Dermatologists reveal facial cleansers that have both acne-fighting and wrinkle-reducing powers.
Once you hit your 30s, there's a good chance you'll still occasionally battle the same breakouts you've had since your teen years at the same time you're trying to stave off the fine lines that come with age. But you don't have to choose between a facial cleanser that only fights dull, aging skin or clears up zits. Plenty of products fight both—you just need to know what to look for.
The trick is to identify a cleanser that offers a deep clean without over-drying the skin, which naturally produces less oil with age, says Jessica Wu, MD, a dermatologist in Los Angeles. "Adult or hormonal acne is different than teen acne—people are often dry on the top layer of skin, and broken out underneath that layer,” Dr. Wu says. “So Proactiv or Clean & Clear won't work as well once you hit your 30s.”
The gentle cleansers below are designed to fight pimples while also keeping your skin looking young by retaining moisture and providing anti-aging benefits. By washing twice daily with these options, your skin will stay clear, soft, and youthful.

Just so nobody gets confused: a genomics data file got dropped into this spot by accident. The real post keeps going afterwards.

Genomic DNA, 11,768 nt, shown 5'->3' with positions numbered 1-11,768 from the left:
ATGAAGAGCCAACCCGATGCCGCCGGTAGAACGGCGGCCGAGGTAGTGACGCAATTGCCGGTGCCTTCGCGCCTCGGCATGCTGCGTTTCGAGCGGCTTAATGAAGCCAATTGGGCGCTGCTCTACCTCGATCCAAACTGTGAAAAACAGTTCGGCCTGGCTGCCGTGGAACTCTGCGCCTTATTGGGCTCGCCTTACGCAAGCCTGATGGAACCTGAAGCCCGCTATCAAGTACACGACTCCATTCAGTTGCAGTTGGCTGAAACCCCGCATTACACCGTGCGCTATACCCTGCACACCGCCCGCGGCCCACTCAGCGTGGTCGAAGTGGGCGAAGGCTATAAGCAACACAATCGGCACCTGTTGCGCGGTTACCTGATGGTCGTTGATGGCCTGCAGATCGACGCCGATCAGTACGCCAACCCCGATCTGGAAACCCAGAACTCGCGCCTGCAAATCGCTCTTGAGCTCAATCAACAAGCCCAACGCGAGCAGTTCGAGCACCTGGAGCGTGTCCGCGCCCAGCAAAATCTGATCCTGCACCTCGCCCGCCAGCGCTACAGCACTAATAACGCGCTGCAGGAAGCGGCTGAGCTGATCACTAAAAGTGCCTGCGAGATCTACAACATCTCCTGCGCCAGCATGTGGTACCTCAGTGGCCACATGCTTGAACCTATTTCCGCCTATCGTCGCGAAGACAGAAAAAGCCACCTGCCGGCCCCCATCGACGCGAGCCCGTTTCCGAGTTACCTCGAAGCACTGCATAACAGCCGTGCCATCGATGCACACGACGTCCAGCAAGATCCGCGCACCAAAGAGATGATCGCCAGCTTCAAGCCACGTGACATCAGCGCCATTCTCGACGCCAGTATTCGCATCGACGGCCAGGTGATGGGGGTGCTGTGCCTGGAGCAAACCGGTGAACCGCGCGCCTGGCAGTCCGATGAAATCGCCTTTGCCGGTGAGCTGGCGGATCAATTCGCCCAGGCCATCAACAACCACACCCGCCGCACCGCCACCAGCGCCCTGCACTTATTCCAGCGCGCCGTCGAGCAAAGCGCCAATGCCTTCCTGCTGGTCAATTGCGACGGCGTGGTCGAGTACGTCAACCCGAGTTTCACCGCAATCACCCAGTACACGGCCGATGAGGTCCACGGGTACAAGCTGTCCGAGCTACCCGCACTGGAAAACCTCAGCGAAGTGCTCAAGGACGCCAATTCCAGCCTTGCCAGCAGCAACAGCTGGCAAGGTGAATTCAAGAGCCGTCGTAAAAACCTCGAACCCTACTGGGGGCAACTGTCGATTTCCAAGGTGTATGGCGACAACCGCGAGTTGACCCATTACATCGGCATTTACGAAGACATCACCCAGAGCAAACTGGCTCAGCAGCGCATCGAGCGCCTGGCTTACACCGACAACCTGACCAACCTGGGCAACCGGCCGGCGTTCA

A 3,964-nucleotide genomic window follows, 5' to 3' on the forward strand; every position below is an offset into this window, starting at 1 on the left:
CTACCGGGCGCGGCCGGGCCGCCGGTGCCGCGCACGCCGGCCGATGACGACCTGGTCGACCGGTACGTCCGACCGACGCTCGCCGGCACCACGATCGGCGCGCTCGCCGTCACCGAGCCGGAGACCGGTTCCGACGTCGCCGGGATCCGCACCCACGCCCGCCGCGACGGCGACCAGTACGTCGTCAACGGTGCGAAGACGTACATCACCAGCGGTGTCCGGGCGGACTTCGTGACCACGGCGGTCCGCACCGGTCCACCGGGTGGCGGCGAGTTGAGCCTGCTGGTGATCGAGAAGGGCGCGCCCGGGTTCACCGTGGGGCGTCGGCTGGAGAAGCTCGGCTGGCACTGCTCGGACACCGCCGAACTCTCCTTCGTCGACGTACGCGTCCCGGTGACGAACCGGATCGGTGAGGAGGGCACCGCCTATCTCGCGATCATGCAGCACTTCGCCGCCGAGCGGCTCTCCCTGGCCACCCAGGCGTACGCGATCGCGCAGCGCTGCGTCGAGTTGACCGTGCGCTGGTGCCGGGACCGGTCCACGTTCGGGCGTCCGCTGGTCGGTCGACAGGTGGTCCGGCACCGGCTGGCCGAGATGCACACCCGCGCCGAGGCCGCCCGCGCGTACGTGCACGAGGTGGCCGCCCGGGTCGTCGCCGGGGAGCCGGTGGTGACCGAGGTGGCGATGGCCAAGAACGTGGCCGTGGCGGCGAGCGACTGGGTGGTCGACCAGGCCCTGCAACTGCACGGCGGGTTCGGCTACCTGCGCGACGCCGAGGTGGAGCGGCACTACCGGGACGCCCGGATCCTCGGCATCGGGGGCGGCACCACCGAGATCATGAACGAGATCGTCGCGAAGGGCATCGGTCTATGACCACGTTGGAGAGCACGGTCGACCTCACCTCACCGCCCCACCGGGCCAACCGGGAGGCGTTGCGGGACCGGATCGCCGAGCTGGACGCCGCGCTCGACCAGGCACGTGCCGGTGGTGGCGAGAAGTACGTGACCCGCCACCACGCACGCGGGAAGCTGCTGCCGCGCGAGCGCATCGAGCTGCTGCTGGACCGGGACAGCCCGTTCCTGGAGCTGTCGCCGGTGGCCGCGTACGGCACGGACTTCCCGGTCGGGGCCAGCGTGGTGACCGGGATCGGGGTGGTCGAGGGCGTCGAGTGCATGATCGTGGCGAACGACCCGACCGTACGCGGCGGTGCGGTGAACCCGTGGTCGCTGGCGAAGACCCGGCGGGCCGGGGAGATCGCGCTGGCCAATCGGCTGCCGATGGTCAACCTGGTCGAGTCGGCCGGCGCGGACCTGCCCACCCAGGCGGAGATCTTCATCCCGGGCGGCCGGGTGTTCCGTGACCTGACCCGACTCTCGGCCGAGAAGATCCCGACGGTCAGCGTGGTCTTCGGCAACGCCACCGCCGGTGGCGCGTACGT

Rodan and Fields Unblemish Acne Treatment Sulfur Wash
“Sulfur is one of my favorite ingredients because it’s less drying than retinoids and benzoyl peroxide,” says Dr. Wu. “And sulfur is a great treatment for rosacea, which many people with hormonal breakouts also have. It helps with redness from rosacea and acne.”
CeraVe Hydrating Cleanser
The hyaluronic acid found in this cleanser cleans the skin without over-drying, says Debra Jaliman, MD, a New York City dermatologist. Ceramides help hydrate and repair the skin’s natural moisture barrier, she says. Plus, this cleanser is fragrance-free, which is ideal for sensitive skin.
Dermadoctor Ain’t Misbehavin’ Medicated AHA/BHA Acne Cleanser
This cleanser has glycolic acid (AHA) and salicylic acid (BHA). These help to unclog oil glands and exfoliate the skin to remove sun damage and discoloration, providing anti-aging and anti-acne benefits, says Dr. Wu. It is more on the drying side, she says, so this option would be good for people with oily skin.